Harvesting the illiquidity premium and portfolio construction

The most widely known examples of illiquid investments are probably hedge funds, real estate, private equity and infrastructure. However, examples can also be found within more liquid markets. For instance, on-the-run (newly issued) bonds are found to be more liquid than off-the-run (older) bonds with similar characteristics and the same remaining maturity. Also, stocks of certain companies are much more liquid than stocks of other companies for different reasons.

Investments in illiquid asset classes have become more popular in recent decades. There are a number of reasons for this increasing popularity including the perception that expected returns are higher as well as that they offer greater diversification potential. It is however not always clear what the required extra return or diversification benefits for the illiquidity should be. Besides, investing in illiquid assets introduces additional risks, which are not present while investing in the traditional asset classes.

Probably the best known example of such a risk is the Harvard University endowment case (see Ang 2014). After a prolonged period of good performance, during the turmoil in 2008 the endowment’s illiquid asset investments suffered heavy losses. The liquid part of the portfolio had become too small to meet the running expenses. In need of cash, the Harvard endowment tried to sell some private equity investments. Although this was possible they faced having to sell at 50% discounts in the secondary market. All in all, the Harvard case showed the world the dark side of having a large part of a portfolio invested in very illiquid assets.

In this internship we will investigate the added value of investing in illiquid assets. This could be further divided in two main sub questions:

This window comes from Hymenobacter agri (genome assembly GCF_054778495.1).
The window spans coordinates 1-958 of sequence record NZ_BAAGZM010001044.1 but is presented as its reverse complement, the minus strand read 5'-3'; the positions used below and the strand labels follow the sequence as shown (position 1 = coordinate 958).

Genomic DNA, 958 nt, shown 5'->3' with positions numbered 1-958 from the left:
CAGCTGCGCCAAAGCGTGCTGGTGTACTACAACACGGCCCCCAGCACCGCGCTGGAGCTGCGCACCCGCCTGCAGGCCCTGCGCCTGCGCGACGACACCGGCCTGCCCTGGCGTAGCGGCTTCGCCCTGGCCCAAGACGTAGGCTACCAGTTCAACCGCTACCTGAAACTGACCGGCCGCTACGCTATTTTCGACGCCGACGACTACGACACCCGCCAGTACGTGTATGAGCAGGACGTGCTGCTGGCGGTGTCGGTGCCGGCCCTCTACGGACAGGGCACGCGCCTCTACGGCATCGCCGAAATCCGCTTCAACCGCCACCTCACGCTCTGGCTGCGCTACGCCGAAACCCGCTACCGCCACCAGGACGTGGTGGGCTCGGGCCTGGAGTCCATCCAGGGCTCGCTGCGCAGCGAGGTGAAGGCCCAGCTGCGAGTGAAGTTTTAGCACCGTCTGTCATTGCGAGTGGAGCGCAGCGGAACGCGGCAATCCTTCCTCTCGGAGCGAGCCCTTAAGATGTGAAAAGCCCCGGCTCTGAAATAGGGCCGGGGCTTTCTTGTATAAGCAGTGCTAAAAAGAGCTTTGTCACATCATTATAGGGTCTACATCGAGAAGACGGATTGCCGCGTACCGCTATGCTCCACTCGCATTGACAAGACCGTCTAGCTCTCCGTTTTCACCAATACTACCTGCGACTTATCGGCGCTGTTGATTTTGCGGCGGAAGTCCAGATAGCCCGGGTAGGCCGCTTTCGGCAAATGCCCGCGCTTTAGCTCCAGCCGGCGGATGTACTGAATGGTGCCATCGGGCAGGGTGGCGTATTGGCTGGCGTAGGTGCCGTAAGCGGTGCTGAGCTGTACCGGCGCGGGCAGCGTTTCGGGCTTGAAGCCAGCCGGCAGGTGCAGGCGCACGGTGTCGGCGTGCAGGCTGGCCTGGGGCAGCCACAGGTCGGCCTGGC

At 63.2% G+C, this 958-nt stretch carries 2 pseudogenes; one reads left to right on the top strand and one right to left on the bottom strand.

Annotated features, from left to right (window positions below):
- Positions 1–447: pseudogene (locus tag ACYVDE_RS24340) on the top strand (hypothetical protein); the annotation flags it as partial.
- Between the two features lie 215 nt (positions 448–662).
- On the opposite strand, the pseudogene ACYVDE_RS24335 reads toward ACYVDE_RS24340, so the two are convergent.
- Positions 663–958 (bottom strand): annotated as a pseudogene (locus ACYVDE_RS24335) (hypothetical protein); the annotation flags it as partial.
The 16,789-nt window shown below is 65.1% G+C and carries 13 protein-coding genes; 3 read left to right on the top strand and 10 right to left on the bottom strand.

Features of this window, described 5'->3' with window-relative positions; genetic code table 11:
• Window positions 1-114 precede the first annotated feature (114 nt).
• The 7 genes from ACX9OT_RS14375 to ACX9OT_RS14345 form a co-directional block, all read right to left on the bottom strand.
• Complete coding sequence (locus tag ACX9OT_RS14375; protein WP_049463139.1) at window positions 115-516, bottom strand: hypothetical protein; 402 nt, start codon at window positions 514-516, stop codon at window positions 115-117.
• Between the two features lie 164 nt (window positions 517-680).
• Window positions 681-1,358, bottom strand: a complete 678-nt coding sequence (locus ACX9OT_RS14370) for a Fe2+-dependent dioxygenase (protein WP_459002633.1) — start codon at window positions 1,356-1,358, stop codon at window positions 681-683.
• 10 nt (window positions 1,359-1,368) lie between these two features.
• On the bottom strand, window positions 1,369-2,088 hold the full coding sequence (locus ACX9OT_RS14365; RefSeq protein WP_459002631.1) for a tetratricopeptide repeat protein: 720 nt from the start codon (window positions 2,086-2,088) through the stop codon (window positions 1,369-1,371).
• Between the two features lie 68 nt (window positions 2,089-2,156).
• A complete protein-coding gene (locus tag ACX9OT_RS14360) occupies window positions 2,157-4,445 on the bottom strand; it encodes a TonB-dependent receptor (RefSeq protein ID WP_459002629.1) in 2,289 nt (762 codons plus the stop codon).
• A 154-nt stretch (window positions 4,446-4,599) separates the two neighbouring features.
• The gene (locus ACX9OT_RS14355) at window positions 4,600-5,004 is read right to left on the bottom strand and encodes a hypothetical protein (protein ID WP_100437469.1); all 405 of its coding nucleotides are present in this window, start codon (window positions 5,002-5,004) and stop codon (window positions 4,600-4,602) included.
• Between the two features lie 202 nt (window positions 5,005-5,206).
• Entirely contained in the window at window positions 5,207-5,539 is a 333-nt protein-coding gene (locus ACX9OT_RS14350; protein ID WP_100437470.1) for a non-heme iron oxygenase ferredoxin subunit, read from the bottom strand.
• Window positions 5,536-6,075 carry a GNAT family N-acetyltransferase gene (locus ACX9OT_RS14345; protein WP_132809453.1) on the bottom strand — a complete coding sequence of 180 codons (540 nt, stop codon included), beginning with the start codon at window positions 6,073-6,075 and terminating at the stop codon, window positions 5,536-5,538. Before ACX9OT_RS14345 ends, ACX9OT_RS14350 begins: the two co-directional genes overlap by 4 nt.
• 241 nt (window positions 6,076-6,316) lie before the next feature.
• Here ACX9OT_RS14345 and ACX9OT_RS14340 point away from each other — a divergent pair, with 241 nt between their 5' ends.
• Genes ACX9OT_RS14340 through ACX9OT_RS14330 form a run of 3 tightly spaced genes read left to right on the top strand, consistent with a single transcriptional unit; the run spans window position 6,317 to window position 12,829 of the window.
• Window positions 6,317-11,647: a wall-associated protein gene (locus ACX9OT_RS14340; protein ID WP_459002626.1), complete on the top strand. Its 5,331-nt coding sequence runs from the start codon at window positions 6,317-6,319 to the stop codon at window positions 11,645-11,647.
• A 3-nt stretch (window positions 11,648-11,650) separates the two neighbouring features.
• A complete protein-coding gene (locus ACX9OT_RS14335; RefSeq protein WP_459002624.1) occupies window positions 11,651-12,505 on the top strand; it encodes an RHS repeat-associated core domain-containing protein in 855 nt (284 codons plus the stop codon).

1. Which investments deliver an illiquidity premium? (De Jong and Driessen, 2013; Markwat and Molenaar, 2016)
  2. How should these investments be incorporated into a portfolio? (Ang, Papanikolaou and Westerfield, 2014; Kinlaw, Kritzman and Turkington, 2013)
  3. Can we use market timing to exploit time-variation in liquidity premium?

An answer to the questions above should add to the academic literature on portfolio choice and illiquid assets. Furthermore, it will give practitioners guidelines for investing in these asset classes. Something which is high on the agenda, given today’s search for yield and the need for more investments in for example infrastructure.

Are you interested?

Let us know your motivation and send it together with your CV and list of grades to SQ@robeco.nl.


Ang, A., 2014, “Asset Management: A Systematic Approach to Factor Investing”, Oxford University Press

Ang, A., Papanikolaou and D., Westerfield, M.M., 2014, “Portfolio Choice with Illiquid Assets”, Management Science, 60(11):2737-2761

De Jong, F.C.J.M. and Driessen, J.J.A.G., 2013, “The Norwegian Government Pension Fund’s Potential for Capturing Illiquidity Premiums”, Tilburg University research for the Norwegian Ministry of Finance

Markwat, T.D. and Molenaar, R., 2016, “The Ins and Outs of Investing in Illiquid Assets”, CAIA, Volume 5(1), 23-33

Kinlaw, W., Kritzman, M. and Turkington, D., 2013, “Liquidity and Portfolio Choice: A Unified Approach” Journal of Portfolio Management, 39(2): 19-27